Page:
To make the often-taxing airport process easier, ride on a cart or get a wheelchair to take you to the gate. Most airlines have wheelchairs available at both curbside check-in and the ticket counter inside the airport. A wheelchair attendant will push the wheelchair, handle your bags and help you get through screening quickly and easily. You can also ask for help at security, where you may be able to go through a shorter line. If you’re 75 or older, you can get some form of expedited TSA (Transportation Security Administration) screening. You can also leave your shoes and light jacket on during screening.
Choose the Right Room
If you have limited mobility, book a hotel room that’s handicap accessible. If you can’t walk far, ask for a room near the elevator. (For the technologically inclined, if you are part of a hotel’s rewards program, many allow members to download an app or go online to select their room of choice through an early check-in service.) You may also want to stay on a lower level of the hotel; that way if an elevator goes out of service, you won’t have to travel down multiple flights of stairs.
Select a Destination Geared for You
If you’re in a wheelchair, you want a destination that’s easily walkable and boasts reliable public transportation. A town known for its cobblestone streets, for example, may be difficult to maneuver around. Also consider the climate and potential for extreme weather situations. If you’re traveling during hurricane season, for example, certain areas are prone to that threat. This could present a problem if you have a health condition where your medications must be refrigerated. Consider if the altitude or climate (whether extreme heat or cold) could impact your health, as well.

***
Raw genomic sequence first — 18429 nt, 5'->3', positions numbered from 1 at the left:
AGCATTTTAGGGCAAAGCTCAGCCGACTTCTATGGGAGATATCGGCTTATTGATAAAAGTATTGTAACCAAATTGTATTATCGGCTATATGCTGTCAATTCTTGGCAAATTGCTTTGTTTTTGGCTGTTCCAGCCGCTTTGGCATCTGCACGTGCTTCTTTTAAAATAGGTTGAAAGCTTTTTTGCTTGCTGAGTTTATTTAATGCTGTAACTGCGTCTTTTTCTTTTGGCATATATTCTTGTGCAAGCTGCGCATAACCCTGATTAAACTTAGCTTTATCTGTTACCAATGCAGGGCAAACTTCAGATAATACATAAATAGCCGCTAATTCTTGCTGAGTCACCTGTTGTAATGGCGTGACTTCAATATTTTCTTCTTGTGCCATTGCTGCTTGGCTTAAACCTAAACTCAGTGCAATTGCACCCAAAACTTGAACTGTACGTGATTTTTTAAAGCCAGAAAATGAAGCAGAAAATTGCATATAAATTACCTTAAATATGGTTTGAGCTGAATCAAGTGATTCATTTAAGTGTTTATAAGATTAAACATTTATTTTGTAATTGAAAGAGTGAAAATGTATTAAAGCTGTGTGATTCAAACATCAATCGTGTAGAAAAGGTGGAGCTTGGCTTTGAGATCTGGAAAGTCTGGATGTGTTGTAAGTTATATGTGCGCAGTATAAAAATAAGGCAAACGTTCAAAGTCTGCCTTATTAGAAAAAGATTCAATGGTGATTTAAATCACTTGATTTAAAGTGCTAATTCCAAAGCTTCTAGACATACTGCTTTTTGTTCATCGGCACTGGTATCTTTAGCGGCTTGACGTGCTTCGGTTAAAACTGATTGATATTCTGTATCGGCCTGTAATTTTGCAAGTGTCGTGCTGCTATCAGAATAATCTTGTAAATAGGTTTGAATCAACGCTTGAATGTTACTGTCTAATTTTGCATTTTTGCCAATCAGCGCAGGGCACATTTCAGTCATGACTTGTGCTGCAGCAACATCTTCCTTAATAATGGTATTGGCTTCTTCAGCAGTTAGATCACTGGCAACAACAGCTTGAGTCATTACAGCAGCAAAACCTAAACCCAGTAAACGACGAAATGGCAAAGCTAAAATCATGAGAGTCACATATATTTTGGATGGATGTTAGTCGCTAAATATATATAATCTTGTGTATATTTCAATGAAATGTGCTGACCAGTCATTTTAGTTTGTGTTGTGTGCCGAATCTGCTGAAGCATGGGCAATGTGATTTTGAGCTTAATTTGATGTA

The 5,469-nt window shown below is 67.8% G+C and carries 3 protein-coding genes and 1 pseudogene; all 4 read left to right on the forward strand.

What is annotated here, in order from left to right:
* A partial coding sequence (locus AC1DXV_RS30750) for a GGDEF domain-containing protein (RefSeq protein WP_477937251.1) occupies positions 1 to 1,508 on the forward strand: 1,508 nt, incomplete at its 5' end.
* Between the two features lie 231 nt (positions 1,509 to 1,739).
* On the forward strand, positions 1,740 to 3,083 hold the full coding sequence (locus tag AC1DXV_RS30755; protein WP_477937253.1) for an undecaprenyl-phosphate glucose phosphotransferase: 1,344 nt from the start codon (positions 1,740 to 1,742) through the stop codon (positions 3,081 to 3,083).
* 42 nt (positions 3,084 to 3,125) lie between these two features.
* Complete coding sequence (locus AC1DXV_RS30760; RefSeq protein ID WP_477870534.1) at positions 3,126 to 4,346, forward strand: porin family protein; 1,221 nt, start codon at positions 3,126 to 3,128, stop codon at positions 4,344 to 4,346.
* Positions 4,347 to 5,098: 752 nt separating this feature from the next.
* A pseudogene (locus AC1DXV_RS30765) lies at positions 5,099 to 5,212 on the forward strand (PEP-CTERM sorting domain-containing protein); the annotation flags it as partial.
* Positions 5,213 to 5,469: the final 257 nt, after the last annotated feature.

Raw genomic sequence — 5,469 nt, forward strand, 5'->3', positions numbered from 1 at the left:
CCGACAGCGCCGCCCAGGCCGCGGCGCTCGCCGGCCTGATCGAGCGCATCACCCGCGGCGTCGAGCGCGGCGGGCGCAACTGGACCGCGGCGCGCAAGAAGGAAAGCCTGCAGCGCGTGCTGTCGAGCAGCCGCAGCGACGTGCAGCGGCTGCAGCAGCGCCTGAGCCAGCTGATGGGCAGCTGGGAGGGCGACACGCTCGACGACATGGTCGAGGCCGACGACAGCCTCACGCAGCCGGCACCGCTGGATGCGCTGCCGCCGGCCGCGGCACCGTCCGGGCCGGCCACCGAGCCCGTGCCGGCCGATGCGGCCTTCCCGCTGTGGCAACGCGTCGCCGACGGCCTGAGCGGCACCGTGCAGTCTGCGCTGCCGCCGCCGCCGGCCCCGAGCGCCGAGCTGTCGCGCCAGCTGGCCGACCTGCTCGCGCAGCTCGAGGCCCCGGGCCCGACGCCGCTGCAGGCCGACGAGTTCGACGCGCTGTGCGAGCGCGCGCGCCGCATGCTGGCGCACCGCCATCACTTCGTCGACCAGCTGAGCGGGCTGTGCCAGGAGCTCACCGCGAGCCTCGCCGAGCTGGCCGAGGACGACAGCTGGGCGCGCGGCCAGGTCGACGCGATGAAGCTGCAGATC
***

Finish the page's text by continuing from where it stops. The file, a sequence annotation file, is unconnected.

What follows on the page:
It’s important to be up-to-date on routine vaccines. Check your immunizations records or contact your healthcare provider to ensure you’ve had ones like the MMR (measles, mumps and rubella). Make sure to get a seasonal flu shot if you haven’t already. Yes, some vaccines may be for what are considered outdated diseases, like polio. But the diseases these vaccines protect against are often more common when outside the United States.
Also consider getting a tetanus shot (You need one every 10 years). The Centers for Disease Control and Prevention recommend getting a tetanus shot before you travel, especially if you’re traveling to an area where it’s difficult to get healthcare services. You should also get vaccines recommended for the countries you’re visiting, like typhoid or hepatitis. (Note: You may be unable to get some vaccines depending on your age or if you have certain chronic illnesses.) For more information, visit the CDC’s listing of vaccines organized by country.
Stay Hydrated and Dress Comfortably
Wear clothing that’s loose and comfortable when you’re traveling. It will lower your risk of heat stroke, high blood pressure and blood clots. You also want to drink lots of water to help prevent dehydration. These two may seem like no-brainers, but it’s easy to forget about your water intake when you’re focused on completing an itinerary or caught up in a tourist activity. Likewise, weather can be unpredictable, so it’s always a good idea to pack a few wardrobe options in case your trip is hotter/colder than you expect.